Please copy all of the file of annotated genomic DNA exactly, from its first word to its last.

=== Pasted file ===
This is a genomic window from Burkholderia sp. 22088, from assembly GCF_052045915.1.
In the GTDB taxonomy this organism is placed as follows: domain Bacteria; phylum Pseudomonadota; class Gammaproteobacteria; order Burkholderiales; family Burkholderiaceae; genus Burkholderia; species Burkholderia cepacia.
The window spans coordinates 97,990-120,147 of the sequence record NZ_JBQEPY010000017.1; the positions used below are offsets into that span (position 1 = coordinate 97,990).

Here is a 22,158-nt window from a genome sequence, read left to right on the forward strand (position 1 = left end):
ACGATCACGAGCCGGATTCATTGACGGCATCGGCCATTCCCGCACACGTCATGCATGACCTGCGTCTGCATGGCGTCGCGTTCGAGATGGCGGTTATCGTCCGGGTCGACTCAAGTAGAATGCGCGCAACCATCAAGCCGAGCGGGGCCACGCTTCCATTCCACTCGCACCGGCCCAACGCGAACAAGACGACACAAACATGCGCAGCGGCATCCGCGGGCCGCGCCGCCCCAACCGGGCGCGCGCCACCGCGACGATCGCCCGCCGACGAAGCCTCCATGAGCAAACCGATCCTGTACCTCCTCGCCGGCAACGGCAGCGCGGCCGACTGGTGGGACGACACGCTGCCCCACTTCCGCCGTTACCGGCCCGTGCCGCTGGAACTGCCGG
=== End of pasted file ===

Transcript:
This is a genomic window from Burkholderia sp. 22088, from assembly GCF_052045915.1.
In the GTDB taxonomy this organism is placed as follows: domain Bacteria; phylum Pseudomonadota; class Gammaproteobacteria; order Burkholderiales; family Burkholderiaceae; genus Burkholderia; species Burkholderia cepacia.
The window spans coordinates 97,990-120,147 of the sequence record NZ_JBQEPY010000017.1; the positions used below are offsets into that span (position 1 = coordinate 97,990).

Here is a 22,158-nt window from a genome sequence, read left to right on the forward strand (position 1 = left end):
ACGATCACGAGCCGGATTCATTGACGGCATCGGCCATTCCCGCACACGTCATGCATGACCTGCGTCTGCATGGCGTCGCGTTCGAGATGGCGGTTATCGTCCGGGTCGACTCAAGTAGAATGCGCGCAACCATCAAGCCGAGCGGGGCCACGCTTCCATTCCACTCGCACCGGCCCAACGCGAACAAGACGACACAAACATGCGCAGCGGCATCCGCGGGCCGCGCCGCCCCAACCGGGCGCGCGCCACCGCGACGATCGCCCGCCGACGAAGCCTCCATGAGCAAACCGATCCTGTACCTCCTCGCCGGCAACGGCAGCGCGGCCGACTGGTGGGACGACACGCTGCCCCACTTCCGCCGTTACCGGCCCGTGCCGCTGGAACTGCCGG